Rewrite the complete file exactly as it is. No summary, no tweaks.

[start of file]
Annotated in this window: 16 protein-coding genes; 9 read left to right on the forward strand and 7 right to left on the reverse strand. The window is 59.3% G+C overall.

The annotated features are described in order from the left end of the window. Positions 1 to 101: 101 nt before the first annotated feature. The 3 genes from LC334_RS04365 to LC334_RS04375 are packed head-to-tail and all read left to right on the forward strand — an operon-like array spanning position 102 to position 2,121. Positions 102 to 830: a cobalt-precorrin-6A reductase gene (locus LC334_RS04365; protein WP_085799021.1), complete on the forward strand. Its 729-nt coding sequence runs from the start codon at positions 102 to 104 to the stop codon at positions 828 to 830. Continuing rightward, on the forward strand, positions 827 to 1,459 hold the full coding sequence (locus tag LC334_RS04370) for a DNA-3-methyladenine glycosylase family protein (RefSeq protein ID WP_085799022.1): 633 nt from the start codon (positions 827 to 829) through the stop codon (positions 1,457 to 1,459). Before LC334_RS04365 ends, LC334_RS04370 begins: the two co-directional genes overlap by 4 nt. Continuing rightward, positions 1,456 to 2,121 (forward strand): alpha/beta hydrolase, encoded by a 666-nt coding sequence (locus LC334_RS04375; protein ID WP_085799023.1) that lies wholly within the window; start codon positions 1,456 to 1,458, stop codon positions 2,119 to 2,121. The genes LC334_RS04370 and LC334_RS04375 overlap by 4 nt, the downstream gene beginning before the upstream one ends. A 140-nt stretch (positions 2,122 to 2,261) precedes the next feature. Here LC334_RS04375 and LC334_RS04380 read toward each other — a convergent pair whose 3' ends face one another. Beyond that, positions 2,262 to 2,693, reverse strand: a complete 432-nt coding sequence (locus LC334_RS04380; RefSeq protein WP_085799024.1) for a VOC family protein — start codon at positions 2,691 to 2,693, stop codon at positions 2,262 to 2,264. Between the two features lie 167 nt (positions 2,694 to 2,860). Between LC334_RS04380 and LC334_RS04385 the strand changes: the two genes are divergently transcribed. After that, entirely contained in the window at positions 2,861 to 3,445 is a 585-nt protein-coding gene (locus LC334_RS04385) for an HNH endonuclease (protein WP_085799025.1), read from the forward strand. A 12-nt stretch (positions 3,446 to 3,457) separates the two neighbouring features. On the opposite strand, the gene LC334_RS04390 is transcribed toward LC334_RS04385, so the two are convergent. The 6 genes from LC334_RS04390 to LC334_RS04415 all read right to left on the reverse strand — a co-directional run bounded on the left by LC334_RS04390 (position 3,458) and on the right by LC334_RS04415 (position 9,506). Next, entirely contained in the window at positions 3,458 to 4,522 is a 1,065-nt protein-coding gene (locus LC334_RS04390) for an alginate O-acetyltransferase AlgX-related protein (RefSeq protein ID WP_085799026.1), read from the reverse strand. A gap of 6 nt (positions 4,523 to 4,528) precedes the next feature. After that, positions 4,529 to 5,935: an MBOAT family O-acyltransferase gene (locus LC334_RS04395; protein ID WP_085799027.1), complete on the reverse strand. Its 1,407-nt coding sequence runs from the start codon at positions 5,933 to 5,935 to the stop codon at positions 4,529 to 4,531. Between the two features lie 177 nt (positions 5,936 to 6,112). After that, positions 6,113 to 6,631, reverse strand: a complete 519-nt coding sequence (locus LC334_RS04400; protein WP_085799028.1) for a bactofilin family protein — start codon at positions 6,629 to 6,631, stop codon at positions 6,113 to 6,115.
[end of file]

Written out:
Annotated in this window: 16 protein-coding genes; 9 read left to right on the forward strand and 7 right to left on the reverse strand. The window is 59.3% G+C overall.

The annotated features are described in order from the left end of the window. Positions 1 to 101: 101 nt before the first annotated feature. The 3 genes from LC334_RS04365 to LC334_RS04375 are packed head-to-tail and all read left to right on the forward strand — an operon-like array spanning position 102 to position 2,121. Positions 102 to 830: a cobalt-precorrin-6A reductase gene (locus LC334_RS04365; protein WP_085799021.1), complete on the forward strand. Its 729-nt coding sequence runs from the start codon at positions 102 to 104 to the stop codon at positions 828 to 830. Continuing rightward, on the forward strand, positions 827 to 1,459 hold the full coding sequence (locus tag LC334_RS04370) for a DNA-3-methyladenine glycosylase family protein (RefSeq protein ID WP_085799022.1): 633 nt from the start codon (positions 827 to 829) through the stop codon (positions 1,457 to 1,459). Before LC334_RS04365 ends, LC334_RS04370 begins: the two co-directional genes overlap by 4 nt. Continuing rightward, positions 1,456 to 2,121 (forward strand): alpha/beta hydrolase, encoded by a 666-nt coding sequence (locus LC334_RS04375; protein ID WP_085799023.1) that lies wholly within the window; start codon positions 1,456 to 1,458, stop codon positions 2,119 to 2,121. The genes LC334_RS04370 and LC334_RS04375 overlap by 4 nt, the downstream gene beginning before the upstream one ends. A 140-nt stretch (positions 2,122 to 2,261) precedes the next feature. Here LC334_RS04375 and LC334_RS04380 read toward each other — a convergent pair whose 3' ends face one another. Beyond that, positions 2,262 to 2,693, reverse strand: a complete 432-nt coding sequence (locus LC334_RS04380; RefSeq protein WP_085799024.1) for a VOC family protein — start codon at positions 2,691 to 2,693, stop codon at positions 2,262 to 2,264. Between the two features lie 167 nt (positions 2,694 to 2,860). Between LC334_RS04380 and LC334_RS04385 the strand changes: the two genes are divergently transcribed. After that, entirely contained in the window at positions 2,861 to 3,445 is a 585-nt protein-coding gene (locus LC334_RS04385) for an HNH endonuclease (protein WP_085799025.1), read from the forward strand. A 12-nt stretch (positions 3,446 to 3,457) separates the two neighbouring features. On the opposite strand, the gene LC334_RS04390 is transcribed toward LC334_RS04385, so the two are convergent. The 6 genes from LC334_RS04390 to LC334_RS04415 all read right to left on the reverse strand — a co-directional run bounded on the left by LC334_RS04390 (position 3,458) and on the right by LC334_RS04415 (position 9,506). Next, entirely contained in the window at positions 3,458 to 4,522 is a 1,065-nt protein-coding gene (locus LC334_RS04390) for an alginate O-acetyltransferase AlgX-related protein (RefSeq protein ID WP_085799026.1), read from the reverse strand. A gap of 6 nt (positions 4,523 to 4,528) precedes the next feature. After that, positions 4,529 to 5,935: an MBOAT family O-acyltransferase gene (locus LC334_RS04395; protein ID WP_085799027.1), complete on the reverse strand. Its 1,407-nt coding sequence runs from the start codon at positions 5,933 to 5,935 to the stop codon at positions 4,529 to 4,531. Between the two features lie 177 nt (positions 5,936 to 6,112). After that, positions 6,113 to 6,631, reverse strand: a complete 519-nt coding sequence (locus LC334_RS04400; protein WP_085799028.1) for a bactofilin family protein — start codon at positions 6,629 to 6,631, stop codon at positions 6,113 to 6,115.